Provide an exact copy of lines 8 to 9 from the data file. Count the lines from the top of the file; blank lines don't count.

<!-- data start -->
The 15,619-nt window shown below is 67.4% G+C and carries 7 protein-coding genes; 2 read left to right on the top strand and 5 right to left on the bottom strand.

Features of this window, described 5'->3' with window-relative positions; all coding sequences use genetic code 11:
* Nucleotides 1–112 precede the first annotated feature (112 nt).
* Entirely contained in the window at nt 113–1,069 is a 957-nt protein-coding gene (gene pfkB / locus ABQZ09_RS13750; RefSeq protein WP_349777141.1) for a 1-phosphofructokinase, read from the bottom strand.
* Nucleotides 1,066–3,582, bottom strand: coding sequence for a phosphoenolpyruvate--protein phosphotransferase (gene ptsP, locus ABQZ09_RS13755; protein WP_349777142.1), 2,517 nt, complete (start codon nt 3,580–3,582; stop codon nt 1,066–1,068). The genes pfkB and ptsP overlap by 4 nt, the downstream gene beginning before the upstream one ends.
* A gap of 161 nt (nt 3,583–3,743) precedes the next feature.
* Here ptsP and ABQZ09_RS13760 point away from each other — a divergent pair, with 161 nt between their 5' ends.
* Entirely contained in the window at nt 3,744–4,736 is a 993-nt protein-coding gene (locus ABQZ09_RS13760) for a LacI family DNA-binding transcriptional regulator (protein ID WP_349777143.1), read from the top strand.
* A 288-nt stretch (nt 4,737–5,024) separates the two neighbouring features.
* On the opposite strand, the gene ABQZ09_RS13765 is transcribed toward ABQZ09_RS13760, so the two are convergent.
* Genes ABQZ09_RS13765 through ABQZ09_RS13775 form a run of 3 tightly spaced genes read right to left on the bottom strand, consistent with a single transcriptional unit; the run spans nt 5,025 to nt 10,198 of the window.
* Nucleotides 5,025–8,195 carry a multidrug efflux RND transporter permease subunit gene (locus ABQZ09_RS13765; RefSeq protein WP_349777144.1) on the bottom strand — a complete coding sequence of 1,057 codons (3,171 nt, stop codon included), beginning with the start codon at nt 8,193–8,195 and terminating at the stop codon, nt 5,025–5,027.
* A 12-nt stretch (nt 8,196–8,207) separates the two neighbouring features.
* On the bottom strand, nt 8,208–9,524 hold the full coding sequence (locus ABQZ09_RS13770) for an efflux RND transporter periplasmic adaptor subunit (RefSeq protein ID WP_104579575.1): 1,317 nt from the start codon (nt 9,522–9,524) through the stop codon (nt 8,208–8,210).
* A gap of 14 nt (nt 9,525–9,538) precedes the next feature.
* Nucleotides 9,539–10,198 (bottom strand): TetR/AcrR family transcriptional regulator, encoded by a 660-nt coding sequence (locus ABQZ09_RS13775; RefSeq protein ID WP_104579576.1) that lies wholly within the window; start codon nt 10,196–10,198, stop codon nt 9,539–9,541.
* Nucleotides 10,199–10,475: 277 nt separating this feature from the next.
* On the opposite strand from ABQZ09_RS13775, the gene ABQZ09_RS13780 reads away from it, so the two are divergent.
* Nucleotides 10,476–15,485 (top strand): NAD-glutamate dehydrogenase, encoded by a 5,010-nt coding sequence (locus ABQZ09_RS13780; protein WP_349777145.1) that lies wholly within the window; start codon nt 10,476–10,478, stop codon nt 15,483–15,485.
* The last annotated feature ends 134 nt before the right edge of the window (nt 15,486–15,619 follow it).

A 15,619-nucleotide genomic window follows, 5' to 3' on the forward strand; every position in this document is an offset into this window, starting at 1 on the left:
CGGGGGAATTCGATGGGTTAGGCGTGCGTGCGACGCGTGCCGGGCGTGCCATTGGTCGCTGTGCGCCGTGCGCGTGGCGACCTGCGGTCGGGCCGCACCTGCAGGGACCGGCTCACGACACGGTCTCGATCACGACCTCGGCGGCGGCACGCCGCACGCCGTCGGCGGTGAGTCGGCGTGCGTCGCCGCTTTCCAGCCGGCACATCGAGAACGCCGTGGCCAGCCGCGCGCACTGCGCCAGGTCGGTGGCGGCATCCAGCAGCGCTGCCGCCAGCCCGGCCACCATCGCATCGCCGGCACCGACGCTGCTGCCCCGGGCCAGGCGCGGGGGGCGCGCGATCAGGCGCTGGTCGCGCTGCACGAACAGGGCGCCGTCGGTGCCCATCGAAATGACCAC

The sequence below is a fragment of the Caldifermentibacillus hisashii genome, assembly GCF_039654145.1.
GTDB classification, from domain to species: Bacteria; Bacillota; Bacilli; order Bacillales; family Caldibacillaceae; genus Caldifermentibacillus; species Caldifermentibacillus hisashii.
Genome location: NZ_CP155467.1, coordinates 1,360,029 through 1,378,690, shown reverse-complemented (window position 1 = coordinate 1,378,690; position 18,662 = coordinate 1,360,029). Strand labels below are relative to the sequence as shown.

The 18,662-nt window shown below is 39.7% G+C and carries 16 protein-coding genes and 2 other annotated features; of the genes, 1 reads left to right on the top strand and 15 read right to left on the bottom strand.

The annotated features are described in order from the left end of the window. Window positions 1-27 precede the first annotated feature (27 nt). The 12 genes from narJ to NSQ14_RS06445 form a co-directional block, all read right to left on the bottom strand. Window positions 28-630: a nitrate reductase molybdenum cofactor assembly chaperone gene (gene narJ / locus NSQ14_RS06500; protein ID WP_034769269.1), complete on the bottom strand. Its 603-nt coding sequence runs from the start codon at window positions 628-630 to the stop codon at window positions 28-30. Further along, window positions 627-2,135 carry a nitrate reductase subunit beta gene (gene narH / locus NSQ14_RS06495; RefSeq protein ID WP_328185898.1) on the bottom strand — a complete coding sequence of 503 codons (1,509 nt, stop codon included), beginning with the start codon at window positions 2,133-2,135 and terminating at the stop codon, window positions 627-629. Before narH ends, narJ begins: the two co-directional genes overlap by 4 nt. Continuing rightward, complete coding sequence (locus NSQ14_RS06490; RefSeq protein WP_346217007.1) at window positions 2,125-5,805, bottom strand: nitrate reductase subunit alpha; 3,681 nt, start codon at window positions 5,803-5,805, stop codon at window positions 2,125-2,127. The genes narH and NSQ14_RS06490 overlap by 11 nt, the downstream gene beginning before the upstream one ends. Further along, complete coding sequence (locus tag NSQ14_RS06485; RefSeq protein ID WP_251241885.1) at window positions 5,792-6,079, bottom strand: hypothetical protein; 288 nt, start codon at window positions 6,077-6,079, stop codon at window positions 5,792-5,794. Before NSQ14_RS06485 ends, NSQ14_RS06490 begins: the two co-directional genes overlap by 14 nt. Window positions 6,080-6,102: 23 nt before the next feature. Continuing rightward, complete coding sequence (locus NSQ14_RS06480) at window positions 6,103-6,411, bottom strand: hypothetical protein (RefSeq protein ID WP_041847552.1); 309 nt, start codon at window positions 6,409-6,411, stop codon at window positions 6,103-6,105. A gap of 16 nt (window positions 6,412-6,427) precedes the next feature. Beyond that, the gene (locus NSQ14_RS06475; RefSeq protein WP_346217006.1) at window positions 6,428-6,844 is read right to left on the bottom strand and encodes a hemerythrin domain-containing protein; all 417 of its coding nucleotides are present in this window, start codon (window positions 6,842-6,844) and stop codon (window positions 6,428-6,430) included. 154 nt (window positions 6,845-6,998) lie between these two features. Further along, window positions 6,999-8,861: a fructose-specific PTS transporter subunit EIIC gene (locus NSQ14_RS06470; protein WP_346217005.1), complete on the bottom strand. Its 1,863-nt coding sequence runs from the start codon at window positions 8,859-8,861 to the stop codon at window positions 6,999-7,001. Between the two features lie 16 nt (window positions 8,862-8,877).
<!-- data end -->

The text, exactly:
* Entirely contained in the window at nt 3,744–4,736 is a 993-nt protein-coding gene (locus ABQZ09_RS13760) for a LacI family DNA-binding transcriptional regulator (protein ID WP_349777143.1), read from the top strand.
* A 288-nt stretch (nt 4,737–5,024) separates the two neighbouring features.